For a "moving" kind of while.

Images: #1, Barcelona, Amy Segreti; #2, Malaga, Flickr user -N-Root-

Thursday, September 24, 2009

This Life is For Exhaling

He was asking her if she thought she would stay here forever.

"I think sometimes that I want to get out of New York," he was saying, the way people do when traveling, "but I don't know if I want to leave in a way where I don't have access to it anymore."

I was sitting in the booth behind this pair at a Nepalese restaurant in the small mountain town of Nederland, the sweet potato masala melting along my tongue like hot marshmellows.

"I'm not sure if I'll stay here forever," the woman replied. I couldn't see her face, but her voice sounded like it came from a deeper place, wooded with experience. "I just know that I wake up every morning and I feel so..." She paused. "Sane."

I watched her titter her head from side to side in laughter—her white hair not a rigid nest but filled with movement, a puffed dandelion globe allowing light to flow through it. Her neck moved with a lengthy suppleness, like she'd spent her life looking in many different directions.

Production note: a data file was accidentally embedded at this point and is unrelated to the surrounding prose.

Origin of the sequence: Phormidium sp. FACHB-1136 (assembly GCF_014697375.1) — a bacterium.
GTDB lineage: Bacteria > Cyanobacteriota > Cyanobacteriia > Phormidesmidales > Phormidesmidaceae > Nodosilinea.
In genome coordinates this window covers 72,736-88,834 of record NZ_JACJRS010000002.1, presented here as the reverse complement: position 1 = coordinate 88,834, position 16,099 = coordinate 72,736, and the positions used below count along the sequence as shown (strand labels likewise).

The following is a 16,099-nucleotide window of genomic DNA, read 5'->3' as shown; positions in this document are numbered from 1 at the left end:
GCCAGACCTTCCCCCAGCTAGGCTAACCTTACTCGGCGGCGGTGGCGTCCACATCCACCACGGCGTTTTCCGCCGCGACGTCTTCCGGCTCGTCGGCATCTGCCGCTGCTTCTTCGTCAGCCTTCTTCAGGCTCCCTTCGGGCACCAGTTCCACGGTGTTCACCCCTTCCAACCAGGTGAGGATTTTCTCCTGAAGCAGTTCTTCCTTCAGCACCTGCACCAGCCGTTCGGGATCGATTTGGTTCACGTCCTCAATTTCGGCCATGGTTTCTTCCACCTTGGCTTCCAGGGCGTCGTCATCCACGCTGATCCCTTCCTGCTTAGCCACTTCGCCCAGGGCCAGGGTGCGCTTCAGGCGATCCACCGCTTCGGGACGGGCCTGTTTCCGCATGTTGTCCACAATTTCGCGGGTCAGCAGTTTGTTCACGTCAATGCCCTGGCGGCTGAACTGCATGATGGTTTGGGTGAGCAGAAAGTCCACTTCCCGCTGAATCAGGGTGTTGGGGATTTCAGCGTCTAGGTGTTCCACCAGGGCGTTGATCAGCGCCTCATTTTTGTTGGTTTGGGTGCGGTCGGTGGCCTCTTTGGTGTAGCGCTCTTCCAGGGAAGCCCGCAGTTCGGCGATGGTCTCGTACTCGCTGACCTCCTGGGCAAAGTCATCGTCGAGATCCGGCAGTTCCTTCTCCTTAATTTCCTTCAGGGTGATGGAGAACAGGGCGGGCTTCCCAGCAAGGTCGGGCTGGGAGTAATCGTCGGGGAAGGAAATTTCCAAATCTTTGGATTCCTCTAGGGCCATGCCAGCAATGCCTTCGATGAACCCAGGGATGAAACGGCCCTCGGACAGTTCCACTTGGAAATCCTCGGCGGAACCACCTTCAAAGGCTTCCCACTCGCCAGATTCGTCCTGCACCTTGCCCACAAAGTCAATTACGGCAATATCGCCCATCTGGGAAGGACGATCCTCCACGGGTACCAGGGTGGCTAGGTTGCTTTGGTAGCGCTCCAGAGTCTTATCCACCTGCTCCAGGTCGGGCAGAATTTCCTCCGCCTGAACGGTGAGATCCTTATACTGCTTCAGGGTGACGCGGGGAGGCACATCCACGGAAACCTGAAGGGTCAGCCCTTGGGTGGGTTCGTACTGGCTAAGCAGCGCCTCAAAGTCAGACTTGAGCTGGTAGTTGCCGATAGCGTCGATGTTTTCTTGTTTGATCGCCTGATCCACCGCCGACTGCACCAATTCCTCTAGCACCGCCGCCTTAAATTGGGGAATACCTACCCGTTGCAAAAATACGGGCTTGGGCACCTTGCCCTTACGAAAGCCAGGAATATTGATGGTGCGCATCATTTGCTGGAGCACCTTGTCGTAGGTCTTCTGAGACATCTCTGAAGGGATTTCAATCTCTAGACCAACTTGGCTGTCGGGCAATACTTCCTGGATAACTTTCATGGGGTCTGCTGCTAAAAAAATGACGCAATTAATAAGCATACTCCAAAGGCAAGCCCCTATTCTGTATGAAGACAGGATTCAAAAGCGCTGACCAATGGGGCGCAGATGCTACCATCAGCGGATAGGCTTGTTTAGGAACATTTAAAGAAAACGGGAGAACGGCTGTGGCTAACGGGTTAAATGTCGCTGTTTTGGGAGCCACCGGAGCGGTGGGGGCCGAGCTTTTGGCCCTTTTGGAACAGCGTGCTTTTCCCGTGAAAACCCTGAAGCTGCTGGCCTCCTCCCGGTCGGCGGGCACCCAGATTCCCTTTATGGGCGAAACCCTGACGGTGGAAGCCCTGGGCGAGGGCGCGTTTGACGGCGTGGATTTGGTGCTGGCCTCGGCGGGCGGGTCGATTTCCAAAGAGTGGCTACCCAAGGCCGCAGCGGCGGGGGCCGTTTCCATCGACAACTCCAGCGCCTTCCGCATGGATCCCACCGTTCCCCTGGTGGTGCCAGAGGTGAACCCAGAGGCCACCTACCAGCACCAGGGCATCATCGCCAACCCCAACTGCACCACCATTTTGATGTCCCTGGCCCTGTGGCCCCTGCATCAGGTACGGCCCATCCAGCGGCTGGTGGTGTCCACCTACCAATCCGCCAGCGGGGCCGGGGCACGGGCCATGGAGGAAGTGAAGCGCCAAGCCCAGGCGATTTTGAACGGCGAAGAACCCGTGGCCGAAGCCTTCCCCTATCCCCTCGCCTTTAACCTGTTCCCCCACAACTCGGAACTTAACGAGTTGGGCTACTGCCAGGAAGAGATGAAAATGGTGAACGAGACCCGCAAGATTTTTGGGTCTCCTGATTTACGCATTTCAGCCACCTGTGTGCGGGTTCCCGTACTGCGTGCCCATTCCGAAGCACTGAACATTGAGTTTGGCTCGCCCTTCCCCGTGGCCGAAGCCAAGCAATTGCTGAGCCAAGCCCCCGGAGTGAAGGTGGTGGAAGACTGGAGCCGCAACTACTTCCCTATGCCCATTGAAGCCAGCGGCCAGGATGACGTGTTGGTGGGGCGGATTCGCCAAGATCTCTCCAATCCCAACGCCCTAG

He was younger, and I could see him perfectly. Maybe a son, a nephew of hers. He looked displaced. His face looked planned, like it was created from a blueprint, and in the background there were city lights and purpose-driven stares. He had the east coast etched into him, much like I did. Or maybe didn't anymore.

I like to carry around pendants, talismans from the east—shiny Bebe purses, determined facial expressions, a defensive, city strut. To people here, I am an east coaster; to friends from home, I am a mountain hippie. My friend who works on Capitol Hill in Washington tells me that Boulder has made me soft, that living here has clouded my rational mind. But maybe it needed some clouding, some wetness gently raining from it, watercoloring my edges.

I needed to know what it felt like to be in the mountains, to feel overtaken by a ridiculous variety of natural forces, all coexisting at once. I needed to be consumed by these rugged cliffs, clawed into by the edges of the sky. It has been beautiful; I have heard the crack of my soul opening here. It is worth becoming soft for this.